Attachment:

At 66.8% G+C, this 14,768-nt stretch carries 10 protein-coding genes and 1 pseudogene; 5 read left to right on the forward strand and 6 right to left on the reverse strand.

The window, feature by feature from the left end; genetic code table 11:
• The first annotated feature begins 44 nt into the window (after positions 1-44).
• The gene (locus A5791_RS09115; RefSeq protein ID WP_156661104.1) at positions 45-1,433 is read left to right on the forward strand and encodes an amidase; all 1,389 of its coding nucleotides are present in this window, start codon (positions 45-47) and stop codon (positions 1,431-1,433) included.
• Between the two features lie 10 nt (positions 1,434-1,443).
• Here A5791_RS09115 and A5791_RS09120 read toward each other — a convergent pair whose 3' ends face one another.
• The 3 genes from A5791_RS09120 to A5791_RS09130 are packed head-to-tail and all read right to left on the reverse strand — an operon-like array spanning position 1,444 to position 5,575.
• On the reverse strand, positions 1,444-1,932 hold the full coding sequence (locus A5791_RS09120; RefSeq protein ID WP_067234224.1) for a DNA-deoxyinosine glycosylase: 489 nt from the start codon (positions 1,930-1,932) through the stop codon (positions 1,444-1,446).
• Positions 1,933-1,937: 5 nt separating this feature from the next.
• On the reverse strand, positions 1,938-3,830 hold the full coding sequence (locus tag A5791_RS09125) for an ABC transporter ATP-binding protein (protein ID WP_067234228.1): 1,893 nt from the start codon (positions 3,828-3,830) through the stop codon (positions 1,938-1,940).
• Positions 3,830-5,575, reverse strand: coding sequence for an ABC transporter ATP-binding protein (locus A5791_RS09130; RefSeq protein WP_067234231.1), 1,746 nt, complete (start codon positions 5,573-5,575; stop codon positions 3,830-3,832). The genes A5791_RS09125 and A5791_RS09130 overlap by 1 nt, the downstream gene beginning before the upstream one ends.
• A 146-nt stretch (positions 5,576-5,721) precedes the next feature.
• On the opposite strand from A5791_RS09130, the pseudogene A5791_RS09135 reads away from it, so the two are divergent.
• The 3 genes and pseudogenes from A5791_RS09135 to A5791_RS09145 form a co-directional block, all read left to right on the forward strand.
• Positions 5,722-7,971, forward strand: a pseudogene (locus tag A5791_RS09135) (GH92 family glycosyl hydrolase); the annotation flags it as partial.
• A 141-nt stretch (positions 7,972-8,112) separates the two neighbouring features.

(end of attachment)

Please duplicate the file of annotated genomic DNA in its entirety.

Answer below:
At 66.8% G+C, this 14,768-nt stretch carries 10 protein-coding genes and 1 pseudogene; 5 read left to right on the forward strand and 6 right to left on the reverse strand.

The window, feature by feature from the left end; genetic code table 11:
• The first annotated feature begins 44 nt into the window (after positions 1-44).
• The gene (locus A5791_RS09115; RefSeq protein ID WP_156661104.1) at positions 45-1,433 is read left to right on the forward strand and encodes an amidase; all 1,389 of its coding nucleotides are present in this window, start codon (positions 45-47) and stop codon (positions 1,431-1,433) included.
• Between the two features lie 10 nt (positions 1,434-1,443).
• Here A5791_RS09115 and A5791_RS09120 read toward each other — a convergent pair whose 3' ends face one another.
• The 3 genes from A5791_RS09120 to A5791_RS09130 are packed head-to-tail and all read right to left on the reverse strand — an operon-like array spanning position 1,444 to position 5,575.
• On the reverse strand, positions 1,444-1,932 hold the full coding sequence (locus A5791_RS09120; RefSeq protein ID WP_067234224.1) for a DNA-deoxyinosine glycosylase: 489 nt from the start codon (positions 1,930-1,932) through the stop codon (positions 1,444-1,446).
• Positions 1,933-1,937: 5 nt separating this feature from the next.
• On the reverse strand, positions 1,938-3,830 hold the full coding sequence (locus tag A5791_RS09125) for an ABC transporter ATP-binding protein (protein ID WP_067234228.1): 1,893 nt from the start codon (positions 3,828-3,830) through the stop codon (positions 1,938-1,940).
• Positions 3,830-5,575, reverse strand: coding sequence for an ABC transporter ATP-binding protein (locus A5791_RS09130; RefSeq protein WP_067234231.1), 1,746 nt, complete (start codon positions 5,573-5,575; stop codon positions 3,830-3,832). The genes A5791_RS09125 and A5791_RS09130 overlap by 1 nt, the downstream gene beginning before the upstream one ends.
• A 146-nt stretch (positions 5,576-5,721) precedes the next feature.
• On the opposite strand from A5791_RS09130, the pseudogene A5791_RS09135 reads away from it, so the two are divergent.
• The 3 genes and pseudogenes from A5791_RS09135 to A5791_RS09145 form a co-directional block, all read left to right on the forward strand.
• Positions 5,722-7,971, forward strand: a pseudogene (locus tag A5791_RS09135) (GH92 family glycosyl hydrolase); the annotation flags it as partial.
• A 141-nt stretch (positions 7,972-8,112) separates the two neighbouring features.